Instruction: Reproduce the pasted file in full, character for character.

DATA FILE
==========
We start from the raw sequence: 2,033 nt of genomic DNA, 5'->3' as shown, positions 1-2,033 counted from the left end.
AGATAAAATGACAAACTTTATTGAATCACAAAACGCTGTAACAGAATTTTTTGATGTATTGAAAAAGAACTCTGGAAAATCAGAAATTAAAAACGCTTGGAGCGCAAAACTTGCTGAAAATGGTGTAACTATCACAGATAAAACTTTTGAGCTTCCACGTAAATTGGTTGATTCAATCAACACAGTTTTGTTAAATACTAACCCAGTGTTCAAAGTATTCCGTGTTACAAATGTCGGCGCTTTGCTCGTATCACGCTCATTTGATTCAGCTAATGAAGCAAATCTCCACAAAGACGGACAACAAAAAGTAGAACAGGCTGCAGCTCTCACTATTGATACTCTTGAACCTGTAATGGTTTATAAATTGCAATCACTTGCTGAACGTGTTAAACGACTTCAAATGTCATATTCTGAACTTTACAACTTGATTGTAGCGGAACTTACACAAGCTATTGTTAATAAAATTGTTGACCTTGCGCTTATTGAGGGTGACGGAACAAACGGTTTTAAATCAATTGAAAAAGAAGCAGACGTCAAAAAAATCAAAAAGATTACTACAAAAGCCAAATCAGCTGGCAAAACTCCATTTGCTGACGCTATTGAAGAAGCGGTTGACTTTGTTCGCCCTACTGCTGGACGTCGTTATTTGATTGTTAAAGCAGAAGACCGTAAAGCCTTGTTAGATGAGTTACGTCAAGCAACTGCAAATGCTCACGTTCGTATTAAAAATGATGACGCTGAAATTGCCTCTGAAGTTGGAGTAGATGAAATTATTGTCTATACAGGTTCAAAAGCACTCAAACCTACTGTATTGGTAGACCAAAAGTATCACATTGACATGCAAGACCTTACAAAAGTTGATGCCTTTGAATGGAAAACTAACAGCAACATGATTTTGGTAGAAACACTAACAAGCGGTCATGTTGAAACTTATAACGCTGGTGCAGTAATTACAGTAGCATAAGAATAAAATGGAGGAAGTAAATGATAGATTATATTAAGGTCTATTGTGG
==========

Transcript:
We start from the raw sequence: 2,033 nt of genomic DNA, 5'->3' as shown, positions 1-2,033 counted from the left end.
AGATAAAATGACAAACTTTATTGAATCACAAAACGCTGTAACAGAATTTTTTGATGTATTGAAAAAGAACTCTGGAAAATCAGAAATTAAAAACGCTTGGAGCGCAAAACTTGCTGAAAATGGTGTAACTATCACAGATAAAACTTTTGAGCTTCCACGTAAATTGGTTGATTCAATCAACACAGTTTTGTTAAATACTAACCCAGTGTTCAAAGTATTCCGTGTTACAAATGTCGGCGCTTTGCTCGTATCACGCTCATTTGATTCAGCTAATGAAGCAAATCTCCACAAAGACGGACAACAAAAAGTAGAACAGGCTGCAGCTCTCACTATTGATACTCTTGAACCTGTAATGGTTTATAAATTGCAATCACTTGCTGAACGTGTTAAACGACTTCAAATGTCATATTCTGAACTTTACAACTTGATTGTAGCGGAACTTACACAAGCTATTGTTAATAAAATTGTTGACCTTGCGCTTATTGAGGGTGACGGAACAAACGGTTTTAAATCAATTGAAAAAGAAGCAGACGTCAAAAAAATCAAAAAGATTACTACAAAAGCCAAATCAGCTGGCAAAACTCCATTTGCTGACGCTATTGAAGAAGCGGTTGACTTTGTTCGCCCTACTGCTGGACGTCGTTATTTGATTGTTAAAGCAGAAGACCGTAAAGCCTTGTTAGATGAGTTACGTCAAGCAACTGCAAATGCTCACGTTCGTATTAAAAATGATGACGCTGAAATTGCCTCTGAAGTTGGAGTAGATGAAATTATTGTCTATACAGGTTCAAAAGCACTCAAACCTACTGTATTGGTAGACCAAAAGTATCACATTGACATGCAAGACCTTACAAAAGTTGATGCCTTTGAATGGAAAACTAACAGCAACATGATTTTGGTAGAAACACTAACAAGCGGTCATGTTGAAACTTATAACGCTGGTGCAGTAATTACAGTAGCATAAGAATAAAATGGAGGAAGTAAATGATAGATTATATTAAGGTCTATTGTGG